During our first lunch on board we met the rest of the passengers that would be joining us on the trip. Of the total 15 guests aboard this particular cruise, 11 were ex-pat Americans who had taken up residence in Ecuador, 2 were a couple from Ecuador and Kim and I who were the only guests from outside the country. After lunch, we once again boarded the pangas that took us back to the docks at Puerto Ayora. We were about to take our first excursion!
At the dock we boarded our small tour bus and drove out of Puerto Ayora to the highlands just north of the town where we would get a chance to see the Pancita Tunnel Lava Tube. Lava tubes are formed as the result of the outer layer of the lava flow cooling and crusting while the inner layer continues to flow. The result is an underground tunnel that can be up to several kilometers long. The Pancita tunnel lava tube is approximately 400 meters long and is quite large and cavernous at the entrance. We walked down a set of stone steps into the tunnel, which was lighted by a string of incandescent bulbs hanging from the ceiling. The tunnel curved in snake-like fashion and the walk was relatively easy for the most part. Our guide told us that there are sections of the tunnel that are quite tight and which require crawling on your hands and knees to get through. This is a requirement if you decide to go from the entrance (where we came in) to the exit at the other end. We walked a couple of hundred metres from the entrance and then returned the way we came.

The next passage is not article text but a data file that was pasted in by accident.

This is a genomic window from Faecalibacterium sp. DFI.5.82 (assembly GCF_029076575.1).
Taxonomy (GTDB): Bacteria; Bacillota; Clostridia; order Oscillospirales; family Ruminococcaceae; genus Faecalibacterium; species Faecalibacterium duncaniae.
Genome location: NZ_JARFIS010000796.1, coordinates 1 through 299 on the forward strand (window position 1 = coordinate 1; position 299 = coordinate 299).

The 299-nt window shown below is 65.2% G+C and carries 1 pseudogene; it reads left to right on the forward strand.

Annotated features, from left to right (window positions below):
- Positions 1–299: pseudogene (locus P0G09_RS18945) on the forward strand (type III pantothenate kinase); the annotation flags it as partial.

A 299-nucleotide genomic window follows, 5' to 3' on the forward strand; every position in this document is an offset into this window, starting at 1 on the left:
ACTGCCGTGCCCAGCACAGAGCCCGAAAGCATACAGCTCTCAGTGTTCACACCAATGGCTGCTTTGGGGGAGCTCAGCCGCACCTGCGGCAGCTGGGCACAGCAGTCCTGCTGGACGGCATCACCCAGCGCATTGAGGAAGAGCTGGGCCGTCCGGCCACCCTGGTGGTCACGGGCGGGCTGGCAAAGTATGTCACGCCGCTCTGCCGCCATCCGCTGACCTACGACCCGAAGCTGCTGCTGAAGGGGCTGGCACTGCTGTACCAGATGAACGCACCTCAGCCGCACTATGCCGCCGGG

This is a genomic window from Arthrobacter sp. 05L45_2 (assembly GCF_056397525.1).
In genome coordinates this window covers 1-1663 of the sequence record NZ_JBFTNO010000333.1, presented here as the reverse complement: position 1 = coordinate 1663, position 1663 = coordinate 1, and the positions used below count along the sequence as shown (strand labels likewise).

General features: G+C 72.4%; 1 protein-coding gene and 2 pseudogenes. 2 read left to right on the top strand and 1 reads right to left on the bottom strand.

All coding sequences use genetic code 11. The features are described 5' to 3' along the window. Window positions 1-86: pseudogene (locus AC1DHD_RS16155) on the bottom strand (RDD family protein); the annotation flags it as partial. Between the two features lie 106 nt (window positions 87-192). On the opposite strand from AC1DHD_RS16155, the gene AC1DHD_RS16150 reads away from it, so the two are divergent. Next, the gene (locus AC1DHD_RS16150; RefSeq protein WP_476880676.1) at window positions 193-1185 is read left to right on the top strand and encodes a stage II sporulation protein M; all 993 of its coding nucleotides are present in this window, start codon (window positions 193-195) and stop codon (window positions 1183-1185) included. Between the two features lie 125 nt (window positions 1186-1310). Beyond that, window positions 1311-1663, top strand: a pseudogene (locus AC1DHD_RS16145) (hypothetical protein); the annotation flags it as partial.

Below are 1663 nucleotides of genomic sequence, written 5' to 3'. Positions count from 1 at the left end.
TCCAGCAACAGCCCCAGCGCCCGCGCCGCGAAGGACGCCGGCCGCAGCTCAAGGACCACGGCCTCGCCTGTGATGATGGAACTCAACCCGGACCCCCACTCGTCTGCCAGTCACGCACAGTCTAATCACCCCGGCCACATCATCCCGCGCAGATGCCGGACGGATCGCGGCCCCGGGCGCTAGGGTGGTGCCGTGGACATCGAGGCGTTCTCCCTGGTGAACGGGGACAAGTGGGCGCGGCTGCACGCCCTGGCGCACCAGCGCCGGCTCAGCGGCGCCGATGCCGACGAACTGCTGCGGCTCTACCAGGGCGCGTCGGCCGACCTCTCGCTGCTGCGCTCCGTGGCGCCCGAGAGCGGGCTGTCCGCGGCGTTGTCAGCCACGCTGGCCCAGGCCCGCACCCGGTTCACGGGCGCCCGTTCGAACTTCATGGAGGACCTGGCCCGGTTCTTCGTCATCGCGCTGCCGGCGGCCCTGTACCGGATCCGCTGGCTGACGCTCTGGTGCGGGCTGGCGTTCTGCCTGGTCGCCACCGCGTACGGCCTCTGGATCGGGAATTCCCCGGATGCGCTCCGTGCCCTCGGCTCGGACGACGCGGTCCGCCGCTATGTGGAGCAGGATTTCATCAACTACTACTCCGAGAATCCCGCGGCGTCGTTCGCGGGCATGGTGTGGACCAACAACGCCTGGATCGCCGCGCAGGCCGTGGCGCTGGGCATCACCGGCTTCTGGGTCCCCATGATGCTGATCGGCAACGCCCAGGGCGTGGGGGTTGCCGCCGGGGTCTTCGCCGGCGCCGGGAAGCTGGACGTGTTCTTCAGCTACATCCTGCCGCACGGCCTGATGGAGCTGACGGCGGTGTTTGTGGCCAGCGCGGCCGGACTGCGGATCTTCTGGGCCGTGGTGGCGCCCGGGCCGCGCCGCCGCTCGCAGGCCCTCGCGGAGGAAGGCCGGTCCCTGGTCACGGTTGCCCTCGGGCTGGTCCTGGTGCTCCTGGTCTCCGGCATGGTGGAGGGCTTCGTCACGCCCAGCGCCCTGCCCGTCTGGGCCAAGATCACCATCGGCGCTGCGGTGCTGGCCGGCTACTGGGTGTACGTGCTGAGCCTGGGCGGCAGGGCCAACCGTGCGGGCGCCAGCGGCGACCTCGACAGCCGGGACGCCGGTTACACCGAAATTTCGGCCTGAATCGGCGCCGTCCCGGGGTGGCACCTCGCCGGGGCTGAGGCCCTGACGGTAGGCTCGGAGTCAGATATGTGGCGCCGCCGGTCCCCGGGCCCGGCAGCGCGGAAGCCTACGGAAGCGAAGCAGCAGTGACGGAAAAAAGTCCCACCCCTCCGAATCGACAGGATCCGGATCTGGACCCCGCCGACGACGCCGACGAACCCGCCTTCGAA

After we exited the lava tunnels, we reboarded our bus and drove a short distance to the neighbouring Rancho Premicias - Giant Tortoise Reserve. From a wildlife perspective, this was one of several highlights of our trip. The reserve is privately owned and protects several dozen of the massive and impressive Giant Tortoises. They are scattered around the wooded reserve and we were free to wander and observe these enormous reptiles as they crawled in apparent slow-motion while as they fed and poked along.
We came across a large group of ten or so that were semi-submerged in a pond of muddy water. We also followed one solitary male who was apparently the largest on the reserve, weighing nearly 500 pounds. We spent more than an hour watching and walking with the tortoises before it was time to head back to Puerto Ayora.
When we arrived in Puerto Ayora we stopped at a Pharmacy in order to stock up on sunscreen and insect repellant as there would not be any facilities once we left the harbour. Kim was suffering from a migraine when we got back on the Alya and elected to skip dinner and go to bed. I ate in the dining room with the other guests and enjoyed a meal of fresh red snapper and casava, a root vegetable similar to potato which was served with a mayonnaise sauce. The chef prepared a small meal for Kim which included soup which I took back to the room. Both of us slept well after a long and exhausting day and we were looking forward to the next part of our trip.
Sharing Our Travel Dreams
Sharing our personal experiences onboard and on the road, along with tips and insight for creating memorable vacations.